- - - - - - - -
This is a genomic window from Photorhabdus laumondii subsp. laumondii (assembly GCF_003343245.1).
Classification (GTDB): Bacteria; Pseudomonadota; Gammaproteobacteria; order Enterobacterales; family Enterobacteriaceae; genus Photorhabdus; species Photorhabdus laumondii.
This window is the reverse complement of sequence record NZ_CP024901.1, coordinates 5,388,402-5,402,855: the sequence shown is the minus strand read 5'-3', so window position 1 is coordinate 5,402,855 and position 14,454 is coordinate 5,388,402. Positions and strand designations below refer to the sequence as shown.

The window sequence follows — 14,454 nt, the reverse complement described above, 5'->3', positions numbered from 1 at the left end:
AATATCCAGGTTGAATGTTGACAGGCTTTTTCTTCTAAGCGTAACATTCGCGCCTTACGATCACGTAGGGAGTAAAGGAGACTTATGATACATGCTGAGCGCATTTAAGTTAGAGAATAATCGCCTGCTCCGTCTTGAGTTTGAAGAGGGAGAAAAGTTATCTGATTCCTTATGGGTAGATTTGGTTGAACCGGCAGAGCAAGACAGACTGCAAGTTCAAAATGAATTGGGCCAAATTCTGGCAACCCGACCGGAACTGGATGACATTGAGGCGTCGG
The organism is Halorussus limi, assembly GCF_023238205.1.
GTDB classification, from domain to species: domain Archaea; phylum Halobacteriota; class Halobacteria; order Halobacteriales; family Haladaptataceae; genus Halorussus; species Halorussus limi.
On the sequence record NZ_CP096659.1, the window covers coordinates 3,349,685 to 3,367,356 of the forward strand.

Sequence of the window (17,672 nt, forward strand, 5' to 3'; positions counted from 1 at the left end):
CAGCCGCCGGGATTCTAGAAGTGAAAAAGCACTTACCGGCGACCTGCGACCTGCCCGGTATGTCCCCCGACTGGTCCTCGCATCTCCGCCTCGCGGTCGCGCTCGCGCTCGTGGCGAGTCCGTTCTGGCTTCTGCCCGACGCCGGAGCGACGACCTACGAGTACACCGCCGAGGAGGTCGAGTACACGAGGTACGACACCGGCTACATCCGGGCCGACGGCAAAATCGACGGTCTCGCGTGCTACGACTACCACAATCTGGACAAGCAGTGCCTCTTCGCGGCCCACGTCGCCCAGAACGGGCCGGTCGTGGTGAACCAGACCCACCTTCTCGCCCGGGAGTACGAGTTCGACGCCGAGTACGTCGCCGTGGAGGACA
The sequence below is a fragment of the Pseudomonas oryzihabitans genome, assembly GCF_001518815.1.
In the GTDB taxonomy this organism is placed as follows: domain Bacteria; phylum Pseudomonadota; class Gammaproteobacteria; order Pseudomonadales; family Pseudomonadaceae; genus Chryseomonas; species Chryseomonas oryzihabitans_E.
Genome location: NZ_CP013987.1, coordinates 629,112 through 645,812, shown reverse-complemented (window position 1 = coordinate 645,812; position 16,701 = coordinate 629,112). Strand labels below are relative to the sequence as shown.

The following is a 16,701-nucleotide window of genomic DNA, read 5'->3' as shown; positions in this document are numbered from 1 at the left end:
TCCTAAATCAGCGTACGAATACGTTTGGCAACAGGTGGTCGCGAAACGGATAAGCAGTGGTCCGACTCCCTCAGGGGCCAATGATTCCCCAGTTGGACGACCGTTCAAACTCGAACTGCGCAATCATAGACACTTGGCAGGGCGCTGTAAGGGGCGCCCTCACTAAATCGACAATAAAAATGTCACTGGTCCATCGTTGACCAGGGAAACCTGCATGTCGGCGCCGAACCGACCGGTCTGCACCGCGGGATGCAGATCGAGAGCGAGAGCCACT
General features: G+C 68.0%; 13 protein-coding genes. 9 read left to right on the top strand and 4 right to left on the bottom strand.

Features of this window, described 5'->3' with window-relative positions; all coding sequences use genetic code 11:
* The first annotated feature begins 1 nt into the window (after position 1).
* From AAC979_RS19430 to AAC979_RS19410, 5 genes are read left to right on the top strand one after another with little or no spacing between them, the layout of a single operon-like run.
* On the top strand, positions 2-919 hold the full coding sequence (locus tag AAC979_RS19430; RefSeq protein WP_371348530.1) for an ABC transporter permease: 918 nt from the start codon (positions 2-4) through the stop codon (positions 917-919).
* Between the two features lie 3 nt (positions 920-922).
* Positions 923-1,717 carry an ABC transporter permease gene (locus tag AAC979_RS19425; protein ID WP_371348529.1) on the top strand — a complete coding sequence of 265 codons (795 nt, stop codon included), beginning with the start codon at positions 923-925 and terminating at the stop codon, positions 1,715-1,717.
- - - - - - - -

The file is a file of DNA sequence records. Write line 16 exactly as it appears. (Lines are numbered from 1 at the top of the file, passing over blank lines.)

General features: G+C 68.0%; 13 protein-coding genes. 9 read left to right on the top strand and 4 right to left on the bottom strand.